Investigators in these four regions interviewed 3,400 pet owners at designated animal shelters where their pets were relinquished. Pet owners who volunteered to take part in the survey were asked a series of questions about animals in their household, including the species of animal submitted to the shelter, whether there were problems with animal behavior and how many animals lived in the household. Pet owners also were asked their age, gender, annual salary, education level as well as questions about the pet owner’s knowledge of caring for animals and why they chose to surrender their pet to a shelter.

Of the 70 reasons pet owners could cite for relinquishing their pets, about 15 percent said their animals were ill or old and needed to be euthanized; 7 percent said they were moving; 5 percent felt they had too many animals; 4 percent said owning a pet cost too much; and 3.5 percent said the animals had soiled the house.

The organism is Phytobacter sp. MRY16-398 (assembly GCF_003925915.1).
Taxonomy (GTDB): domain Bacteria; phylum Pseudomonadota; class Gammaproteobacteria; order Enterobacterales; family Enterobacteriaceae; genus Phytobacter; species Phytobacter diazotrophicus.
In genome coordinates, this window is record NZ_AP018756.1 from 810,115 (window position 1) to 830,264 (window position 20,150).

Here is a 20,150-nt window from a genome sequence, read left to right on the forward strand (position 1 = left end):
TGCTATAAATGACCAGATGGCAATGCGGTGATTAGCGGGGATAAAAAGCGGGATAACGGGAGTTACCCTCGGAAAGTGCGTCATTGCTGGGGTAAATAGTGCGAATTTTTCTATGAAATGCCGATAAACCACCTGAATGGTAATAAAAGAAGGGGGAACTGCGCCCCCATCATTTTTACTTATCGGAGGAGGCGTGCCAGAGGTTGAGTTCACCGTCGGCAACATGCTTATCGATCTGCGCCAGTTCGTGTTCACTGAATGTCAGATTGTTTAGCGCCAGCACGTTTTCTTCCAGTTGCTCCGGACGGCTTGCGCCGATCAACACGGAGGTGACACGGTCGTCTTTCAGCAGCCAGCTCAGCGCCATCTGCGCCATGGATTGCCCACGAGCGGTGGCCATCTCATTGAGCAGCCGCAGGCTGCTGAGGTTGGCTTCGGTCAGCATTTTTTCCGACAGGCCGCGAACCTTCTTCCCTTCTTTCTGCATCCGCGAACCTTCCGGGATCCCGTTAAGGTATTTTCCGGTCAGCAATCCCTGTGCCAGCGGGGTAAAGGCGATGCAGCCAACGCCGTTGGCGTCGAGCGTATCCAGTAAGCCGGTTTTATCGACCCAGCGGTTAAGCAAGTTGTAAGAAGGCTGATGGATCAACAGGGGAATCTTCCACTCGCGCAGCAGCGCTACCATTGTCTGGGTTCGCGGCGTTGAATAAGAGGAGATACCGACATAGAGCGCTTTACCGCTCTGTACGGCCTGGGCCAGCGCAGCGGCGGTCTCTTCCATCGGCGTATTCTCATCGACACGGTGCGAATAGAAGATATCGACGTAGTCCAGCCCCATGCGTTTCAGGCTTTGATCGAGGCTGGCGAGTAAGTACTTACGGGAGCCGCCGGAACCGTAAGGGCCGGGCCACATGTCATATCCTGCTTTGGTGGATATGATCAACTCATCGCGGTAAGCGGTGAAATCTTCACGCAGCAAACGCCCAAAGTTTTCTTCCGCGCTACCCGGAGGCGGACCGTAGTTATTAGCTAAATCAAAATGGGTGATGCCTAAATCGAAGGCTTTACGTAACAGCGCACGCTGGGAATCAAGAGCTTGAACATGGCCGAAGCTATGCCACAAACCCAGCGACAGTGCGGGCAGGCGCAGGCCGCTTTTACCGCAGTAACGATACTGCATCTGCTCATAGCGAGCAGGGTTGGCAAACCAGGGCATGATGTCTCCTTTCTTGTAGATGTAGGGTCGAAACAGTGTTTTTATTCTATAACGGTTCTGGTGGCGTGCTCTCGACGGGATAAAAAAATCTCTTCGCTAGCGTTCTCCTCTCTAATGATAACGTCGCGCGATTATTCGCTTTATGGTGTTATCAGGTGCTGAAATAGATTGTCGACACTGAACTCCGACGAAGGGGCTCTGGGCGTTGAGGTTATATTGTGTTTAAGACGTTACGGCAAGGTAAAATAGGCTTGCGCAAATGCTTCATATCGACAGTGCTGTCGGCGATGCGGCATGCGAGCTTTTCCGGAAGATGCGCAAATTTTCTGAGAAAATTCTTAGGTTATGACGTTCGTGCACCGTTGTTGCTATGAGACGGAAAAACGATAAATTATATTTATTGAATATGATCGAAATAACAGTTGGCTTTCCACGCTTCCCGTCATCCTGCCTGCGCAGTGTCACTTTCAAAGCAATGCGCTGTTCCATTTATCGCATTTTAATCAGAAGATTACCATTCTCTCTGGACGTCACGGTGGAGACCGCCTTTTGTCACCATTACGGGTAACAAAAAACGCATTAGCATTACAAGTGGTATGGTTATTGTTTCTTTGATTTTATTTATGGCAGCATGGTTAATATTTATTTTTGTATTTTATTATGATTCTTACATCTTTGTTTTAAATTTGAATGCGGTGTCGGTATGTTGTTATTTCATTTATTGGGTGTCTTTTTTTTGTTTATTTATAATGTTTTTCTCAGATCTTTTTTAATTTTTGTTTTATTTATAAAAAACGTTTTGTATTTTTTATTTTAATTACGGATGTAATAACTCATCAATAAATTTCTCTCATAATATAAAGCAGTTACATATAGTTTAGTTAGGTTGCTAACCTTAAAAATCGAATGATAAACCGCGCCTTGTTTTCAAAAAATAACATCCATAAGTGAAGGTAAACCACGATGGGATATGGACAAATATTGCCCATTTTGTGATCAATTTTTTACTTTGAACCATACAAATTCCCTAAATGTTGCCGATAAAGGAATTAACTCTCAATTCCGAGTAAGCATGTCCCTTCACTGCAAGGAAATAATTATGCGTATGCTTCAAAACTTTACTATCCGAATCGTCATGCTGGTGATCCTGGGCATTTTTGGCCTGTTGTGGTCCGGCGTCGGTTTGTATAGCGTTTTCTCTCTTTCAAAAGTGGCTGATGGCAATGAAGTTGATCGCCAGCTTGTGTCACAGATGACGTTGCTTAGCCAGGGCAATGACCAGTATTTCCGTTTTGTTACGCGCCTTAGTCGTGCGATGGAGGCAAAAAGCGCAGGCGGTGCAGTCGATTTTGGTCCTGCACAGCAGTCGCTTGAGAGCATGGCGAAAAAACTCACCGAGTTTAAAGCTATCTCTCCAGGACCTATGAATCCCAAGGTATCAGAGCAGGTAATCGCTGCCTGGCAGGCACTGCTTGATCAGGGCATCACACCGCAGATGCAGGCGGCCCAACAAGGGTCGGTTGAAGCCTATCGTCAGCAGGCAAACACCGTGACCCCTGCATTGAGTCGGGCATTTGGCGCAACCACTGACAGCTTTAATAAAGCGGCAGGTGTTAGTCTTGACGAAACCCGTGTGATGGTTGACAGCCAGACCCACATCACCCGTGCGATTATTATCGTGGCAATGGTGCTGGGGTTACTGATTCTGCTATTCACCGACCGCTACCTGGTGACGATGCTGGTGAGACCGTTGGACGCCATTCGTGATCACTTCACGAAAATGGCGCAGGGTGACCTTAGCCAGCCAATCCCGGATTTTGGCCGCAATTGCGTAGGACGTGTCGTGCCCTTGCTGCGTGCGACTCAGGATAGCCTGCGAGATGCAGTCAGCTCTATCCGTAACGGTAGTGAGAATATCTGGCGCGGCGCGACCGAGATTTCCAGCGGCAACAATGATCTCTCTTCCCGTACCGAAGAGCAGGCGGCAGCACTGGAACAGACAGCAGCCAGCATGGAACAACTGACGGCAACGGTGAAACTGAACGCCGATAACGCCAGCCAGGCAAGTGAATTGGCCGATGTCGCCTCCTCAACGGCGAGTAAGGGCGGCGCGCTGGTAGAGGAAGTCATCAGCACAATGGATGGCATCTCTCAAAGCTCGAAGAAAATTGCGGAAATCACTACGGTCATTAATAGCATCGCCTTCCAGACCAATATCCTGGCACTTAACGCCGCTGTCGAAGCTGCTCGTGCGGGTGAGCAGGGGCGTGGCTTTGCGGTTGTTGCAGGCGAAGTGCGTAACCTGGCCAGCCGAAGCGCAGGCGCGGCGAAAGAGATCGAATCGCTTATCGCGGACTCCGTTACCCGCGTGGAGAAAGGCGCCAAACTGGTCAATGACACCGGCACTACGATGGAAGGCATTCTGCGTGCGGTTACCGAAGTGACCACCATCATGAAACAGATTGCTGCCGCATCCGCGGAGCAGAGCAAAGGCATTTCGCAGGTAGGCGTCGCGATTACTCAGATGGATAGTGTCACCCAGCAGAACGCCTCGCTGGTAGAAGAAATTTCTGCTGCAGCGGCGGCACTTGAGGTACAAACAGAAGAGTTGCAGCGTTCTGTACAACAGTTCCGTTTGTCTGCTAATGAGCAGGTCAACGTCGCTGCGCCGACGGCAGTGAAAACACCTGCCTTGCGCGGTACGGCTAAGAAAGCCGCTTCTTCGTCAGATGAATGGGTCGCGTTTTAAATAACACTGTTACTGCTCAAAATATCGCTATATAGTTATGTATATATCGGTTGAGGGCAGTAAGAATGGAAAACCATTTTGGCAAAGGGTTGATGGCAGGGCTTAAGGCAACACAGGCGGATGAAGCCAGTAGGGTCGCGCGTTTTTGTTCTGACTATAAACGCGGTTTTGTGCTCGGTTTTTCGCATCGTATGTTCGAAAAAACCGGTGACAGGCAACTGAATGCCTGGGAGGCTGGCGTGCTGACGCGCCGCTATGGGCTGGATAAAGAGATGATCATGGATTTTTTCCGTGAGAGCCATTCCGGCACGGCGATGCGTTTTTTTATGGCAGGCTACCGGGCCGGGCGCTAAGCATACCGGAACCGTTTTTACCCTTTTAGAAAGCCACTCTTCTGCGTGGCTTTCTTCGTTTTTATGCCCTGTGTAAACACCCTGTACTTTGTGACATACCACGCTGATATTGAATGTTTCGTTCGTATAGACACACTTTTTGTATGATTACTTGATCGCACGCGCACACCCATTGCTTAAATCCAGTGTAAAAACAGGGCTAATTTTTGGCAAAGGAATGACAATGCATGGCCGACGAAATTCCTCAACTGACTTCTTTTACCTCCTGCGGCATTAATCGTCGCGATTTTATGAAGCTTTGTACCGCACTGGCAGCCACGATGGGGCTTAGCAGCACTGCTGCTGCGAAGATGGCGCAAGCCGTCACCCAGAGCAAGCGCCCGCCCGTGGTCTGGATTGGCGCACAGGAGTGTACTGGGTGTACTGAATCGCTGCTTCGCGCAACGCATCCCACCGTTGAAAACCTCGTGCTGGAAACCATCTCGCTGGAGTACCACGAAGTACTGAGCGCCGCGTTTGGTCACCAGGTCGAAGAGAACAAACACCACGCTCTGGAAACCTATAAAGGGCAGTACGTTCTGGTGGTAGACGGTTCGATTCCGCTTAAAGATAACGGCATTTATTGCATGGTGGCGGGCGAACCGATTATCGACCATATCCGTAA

In addition, the majority of respondents–62 percent–were under 30 years of age and 52 percent had at least finished high school.

A third and final study, expected to be completed this year, involves a national survey of 80,000 households to determine the characteristics of responsible pet owners, estimate the incidence of pets being relinquished to animal shelters and determine the disposition of dogs and cats within homes.